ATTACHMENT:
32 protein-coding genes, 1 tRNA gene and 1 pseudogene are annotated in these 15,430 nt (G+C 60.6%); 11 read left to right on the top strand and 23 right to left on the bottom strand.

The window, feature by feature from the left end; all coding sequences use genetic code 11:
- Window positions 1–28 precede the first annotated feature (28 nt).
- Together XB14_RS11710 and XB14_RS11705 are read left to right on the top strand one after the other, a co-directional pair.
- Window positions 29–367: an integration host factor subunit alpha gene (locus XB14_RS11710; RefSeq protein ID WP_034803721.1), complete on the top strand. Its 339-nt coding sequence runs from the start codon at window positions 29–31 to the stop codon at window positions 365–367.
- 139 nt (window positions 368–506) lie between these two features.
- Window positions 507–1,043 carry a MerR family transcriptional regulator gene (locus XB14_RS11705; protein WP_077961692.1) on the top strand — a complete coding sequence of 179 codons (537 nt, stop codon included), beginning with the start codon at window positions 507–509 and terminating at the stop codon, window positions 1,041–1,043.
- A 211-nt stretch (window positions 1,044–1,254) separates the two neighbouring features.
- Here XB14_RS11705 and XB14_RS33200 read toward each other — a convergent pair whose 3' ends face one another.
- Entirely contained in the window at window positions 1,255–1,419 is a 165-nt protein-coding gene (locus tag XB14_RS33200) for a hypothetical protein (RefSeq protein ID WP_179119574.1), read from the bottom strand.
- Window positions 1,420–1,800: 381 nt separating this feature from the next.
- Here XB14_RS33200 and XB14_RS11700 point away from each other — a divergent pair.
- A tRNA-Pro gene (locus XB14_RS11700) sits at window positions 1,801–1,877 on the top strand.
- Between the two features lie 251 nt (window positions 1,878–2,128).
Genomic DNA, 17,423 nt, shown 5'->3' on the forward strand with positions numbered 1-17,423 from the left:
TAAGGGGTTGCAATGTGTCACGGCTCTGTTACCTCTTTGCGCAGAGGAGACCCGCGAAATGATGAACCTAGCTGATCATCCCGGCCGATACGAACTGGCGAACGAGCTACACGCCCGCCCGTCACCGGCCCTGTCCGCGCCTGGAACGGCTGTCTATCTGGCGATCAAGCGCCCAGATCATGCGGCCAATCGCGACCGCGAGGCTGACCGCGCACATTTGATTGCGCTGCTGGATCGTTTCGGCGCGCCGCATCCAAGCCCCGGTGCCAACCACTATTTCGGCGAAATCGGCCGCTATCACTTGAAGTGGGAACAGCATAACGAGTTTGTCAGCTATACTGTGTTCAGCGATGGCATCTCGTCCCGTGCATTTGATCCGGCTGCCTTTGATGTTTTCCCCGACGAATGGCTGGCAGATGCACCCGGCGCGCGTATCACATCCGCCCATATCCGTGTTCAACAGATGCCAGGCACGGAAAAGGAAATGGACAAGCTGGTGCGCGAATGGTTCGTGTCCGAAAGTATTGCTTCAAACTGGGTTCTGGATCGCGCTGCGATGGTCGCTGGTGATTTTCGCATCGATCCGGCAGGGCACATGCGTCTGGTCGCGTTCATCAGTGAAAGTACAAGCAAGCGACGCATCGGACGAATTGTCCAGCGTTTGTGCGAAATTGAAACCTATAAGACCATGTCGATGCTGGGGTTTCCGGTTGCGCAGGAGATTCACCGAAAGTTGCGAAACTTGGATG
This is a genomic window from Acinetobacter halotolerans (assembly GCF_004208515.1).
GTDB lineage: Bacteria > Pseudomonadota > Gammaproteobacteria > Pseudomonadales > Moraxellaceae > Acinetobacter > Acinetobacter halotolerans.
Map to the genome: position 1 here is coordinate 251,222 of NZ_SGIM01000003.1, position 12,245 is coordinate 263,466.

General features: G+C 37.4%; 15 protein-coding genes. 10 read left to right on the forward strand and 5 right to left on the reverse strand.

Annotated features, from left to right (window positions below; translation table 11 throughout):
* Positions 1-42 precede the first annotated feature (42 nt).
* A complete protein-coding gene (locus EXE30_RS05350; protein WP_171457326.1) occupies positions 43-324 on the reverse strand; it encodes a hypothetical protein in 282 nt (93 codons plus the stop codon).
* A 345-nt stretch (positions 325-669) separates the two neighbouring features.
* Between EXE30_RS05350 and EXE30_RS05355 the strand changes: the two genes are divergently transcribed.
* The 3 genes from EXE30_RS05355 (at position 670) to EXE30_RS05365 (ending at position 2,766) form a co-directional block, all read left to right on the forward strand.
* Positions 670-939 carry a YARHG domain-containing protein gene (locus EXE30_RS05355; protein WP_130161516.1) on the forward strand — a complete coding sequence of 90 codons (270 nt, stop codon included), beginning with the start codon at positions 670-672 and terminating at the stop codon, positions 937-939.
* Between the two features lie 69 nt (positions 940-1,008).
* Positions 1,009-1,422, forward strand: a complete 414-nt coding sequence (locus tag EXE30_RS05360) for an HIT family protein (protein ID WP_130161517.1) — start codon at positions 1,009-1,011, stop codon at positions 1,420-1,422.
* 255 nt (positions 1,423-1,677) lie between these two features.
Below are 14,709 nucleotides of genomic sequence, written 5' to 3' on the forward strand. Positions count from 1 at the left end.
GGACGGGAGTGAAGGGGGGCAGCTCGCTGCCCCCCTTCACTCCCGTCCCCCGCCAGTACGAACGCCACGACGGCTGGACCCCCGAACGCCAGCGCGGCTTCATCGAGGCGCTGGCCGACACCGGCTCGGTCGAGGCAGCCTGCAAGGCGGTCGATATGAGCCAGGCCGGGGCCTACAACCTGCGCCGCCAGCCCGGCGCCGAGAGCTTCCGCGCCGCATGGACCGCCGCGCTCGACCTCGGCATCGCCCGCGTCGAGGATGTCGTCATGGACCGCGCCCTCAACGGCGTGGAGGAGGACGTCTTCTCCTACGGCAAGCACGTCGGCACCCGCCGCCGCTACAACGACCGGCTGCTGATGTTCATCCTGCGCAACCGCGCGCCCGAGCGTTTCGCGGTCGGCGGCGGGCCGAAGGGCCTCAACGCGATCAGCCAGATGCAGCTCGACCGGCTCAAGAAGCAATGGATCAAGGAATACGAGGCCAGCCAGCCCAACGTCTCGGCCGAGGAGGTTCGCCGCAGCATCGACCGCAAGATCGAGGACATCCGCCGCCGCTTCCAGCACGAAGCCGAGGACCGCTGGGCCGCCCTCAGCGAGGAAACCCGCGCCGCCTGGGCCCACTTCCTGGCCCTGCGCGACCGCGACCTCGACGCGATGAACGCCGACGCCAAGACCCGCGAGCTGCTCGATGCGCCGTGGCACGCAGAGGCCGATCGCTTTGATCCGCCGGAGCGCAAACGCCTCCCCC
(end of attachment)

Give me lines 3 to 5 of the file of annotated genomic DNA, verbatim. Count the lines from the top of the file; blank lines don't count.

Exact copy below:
- Window positions 1–28 precede the first annotated feature (28 nt).
- Together XB14_RS11710 and XB14_RS11705 are read left to right on the top strand one after the other, a co-directional pair.
- Window positions 29–367: an integration host factor subunit alpha gene (locus XB14_RS11710; RefSeq protein ID WP_034803721.1), complete on the top strand. Its 339-nt coding sequence runs from the start codon at window positions 29–31 to the stop codon at window positions 365–367.